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Functionalism and Crime and Deviance

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Autor:   •  June 7, 2018  •  Exam  •  1,461 Words (6 Pages)  •  147 Views

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Functionalism and crime:

Functionalist aim to explain why modern society are characterised by social order. There is a consensus about basic values which helps to maintain order. Such order is potentially under threat from crime and deviance. Social control is put into place however to prevent crime and ‘polices the boundaries’ of what is acceptable and what isn't. There are two types of social control, formal and informal. Formal control is achieved through writing laws and rules with agencies such as police who monitor and punish those who do not follow these laws and rules. Informal control is aimed at non illegal crimes such as adultery where it teachers them what is right and wrong and hopefully steers them away from committing these actions.

Firstly, Durkheim is used to explain the functionalist perspective. Durkheim believes that we all share the same norms and values in society and if we deter away from these normal and values then agents of social order such as the police or law put us back in place. HE argued that this creates a collective conscience between society where everyone knows what's right and wrong and therefore creates a stable society. Durkheim however, also said that some crime is inevitable for society and that it acts as a positive function for society. Durkheim used the example of a society of saints and said that if we lived in a society of saints then crime wouldn't exist but that would mean that the slightest thing that we do that could be viewed as deviant such as not holding the door open for someone could be seen as deviance and cause chaos. Durkheim, similarly to that last point said crime is relative to the society that you are in and an example would be that showing your shoulders would be seen as normal in somewhere like the UK but in some parts of Africa it is seen as deviant and going against the norms and values. Durkheim argued that as well as crime being inevitable it also has many positive functions and said that it allows for social change to occur. Crime allows for the society to see what is wrong within society and change to make them right and Durkheim quotes ‘Yesterday's deviance must become todays normality’. However, he does take into account that with social change can come crime in the idea that when social change changes the collective conscience becomes blurred and people lose sight of the norms and values and results in them acting deviant. Durkheim coined that process as ‘Anomie’ where the individual and societies bonds break down and the collective conscience collapses. However, Durkheim has been heavily critiqued with his idea that crime is inevitable and sociologist argue that ideas of social change stopping deviance and creating a more stable society it actually produces more deviancy as people never understand fully the correct norms and values within society and this leads to a unstable society.

Next, Merton and his idea of the American dream. Merton is closely tied with Marxist but his ideas and values are more for the functionalist and he identities with functionalism. Meron argues that in a capitalist society the aim that is sent out to everyone is that life is about money and being financially stable or if lucky to be very rich. Merton argues that within this process the ways of achieving wealth become blurred and people obtain it in any way that they can such as crime. Merton uses the example of ‘The American Dream’. Merton says that people are set out with these ideas about how they should live their lives and in this theory, the American dream refers to the white picket fence house and the family and with money and stability. However, Merton argued that although this idea is what most people strive towards not everyone can obtain this lifestyle due to the opportunities they have within society. This angers most people and causes a strain between goals and the means to obtaining these goals. This ultimately leads to anomie as people don't want to conform to the mainstream society anymore. Merton argued that when this strain happens 4 types of groups are created as a result. Innovators, people who accept the goals but reject the means to obtaining them. Ritualists, people who give up trying and just live their life as normal with no opportunity of moving up the status ladder. Retreatists, people who withdraw from society and turn to drugs and alcohol. And, finally rebels are people who reject societies means. Merton is heavily criticised as he is said to ignore other aspects of why people can't move up in status and can't achieve goals such as the ‘American dream’ like Gender issues and how women aren’t looked upon as like men and therefore cannot achieve the same things.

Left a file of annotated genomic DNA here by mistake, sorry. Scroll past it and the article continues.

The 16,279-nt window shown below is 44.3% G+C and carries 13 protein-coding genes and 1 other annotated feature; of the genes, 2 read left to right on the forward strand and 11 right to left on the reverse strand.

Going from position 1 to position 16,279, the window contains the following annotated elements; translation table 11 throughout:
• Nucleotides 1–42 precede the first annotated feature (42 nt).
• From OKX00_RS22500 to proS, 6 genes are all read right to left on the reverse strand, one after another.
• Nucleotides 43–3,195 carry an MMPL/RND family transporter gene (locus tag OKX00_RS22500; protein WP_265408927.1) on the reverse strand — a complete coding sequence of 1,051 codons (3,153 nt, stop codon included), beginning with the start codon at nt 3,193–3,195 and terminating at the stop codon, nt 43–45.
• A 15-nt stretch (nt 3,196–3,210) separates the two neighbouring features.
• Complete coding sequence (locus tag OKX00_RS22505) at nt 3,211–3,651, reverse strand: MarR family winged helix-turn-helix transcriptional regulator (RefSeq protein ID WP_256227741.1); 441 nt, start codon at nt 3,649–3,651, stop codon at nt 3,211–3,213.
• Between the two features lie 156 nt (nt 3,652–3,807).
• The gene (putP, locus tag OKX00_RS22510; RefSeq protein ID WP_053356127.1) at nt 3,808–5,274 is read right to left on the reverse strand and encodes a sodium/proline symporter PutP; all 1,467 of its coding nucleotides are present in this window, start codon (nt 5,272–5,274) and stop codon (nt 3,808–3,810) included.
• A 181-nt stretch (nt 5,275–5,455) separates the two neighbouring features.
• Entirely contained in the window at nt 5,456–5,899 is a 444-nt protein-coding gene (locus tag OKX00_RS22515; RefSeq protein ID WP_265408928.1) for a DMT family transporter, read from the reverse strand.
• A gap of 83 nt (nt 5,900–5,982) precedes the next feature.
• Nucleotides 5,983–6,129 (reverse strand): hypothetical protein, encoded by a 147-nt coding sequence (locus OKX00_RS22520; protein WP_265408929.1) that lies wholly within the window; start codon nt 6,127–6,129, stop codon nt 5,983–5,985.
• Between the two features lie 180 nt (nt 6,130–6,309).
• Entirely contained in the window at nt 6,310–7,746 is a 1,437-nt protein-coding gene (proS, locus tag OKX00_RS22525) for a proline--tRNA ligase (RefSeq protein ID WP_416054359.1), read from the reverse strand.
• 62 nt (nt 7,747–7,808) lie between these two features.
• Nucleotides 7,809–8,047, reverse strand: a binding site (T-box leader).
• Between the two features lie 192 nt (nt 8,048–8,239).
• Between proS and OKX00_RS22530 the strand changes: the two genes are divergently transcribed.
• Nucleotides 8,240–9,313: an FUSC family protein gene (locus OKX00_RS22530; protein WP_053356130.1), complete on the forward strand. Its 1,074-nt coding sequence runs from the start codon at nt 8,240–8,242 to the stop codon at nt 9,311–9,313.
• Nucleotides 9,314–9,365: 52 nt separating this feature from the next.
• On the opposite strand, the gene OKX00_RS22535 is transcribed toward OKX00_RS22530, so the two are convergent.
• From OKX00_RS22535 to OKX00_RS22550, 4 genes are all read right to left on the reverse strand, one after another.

Some Subcultural theorists such as Cohen use status frustration as a way to explain why crime occurs in society. Cohen argues that like merton, shared goals are what cause crime. Cohen looks at working class youths and says they feel status frustration. Cohen argues that working class youths don't succeed in school and therefore don't go on to do well in the wider society in aspects such

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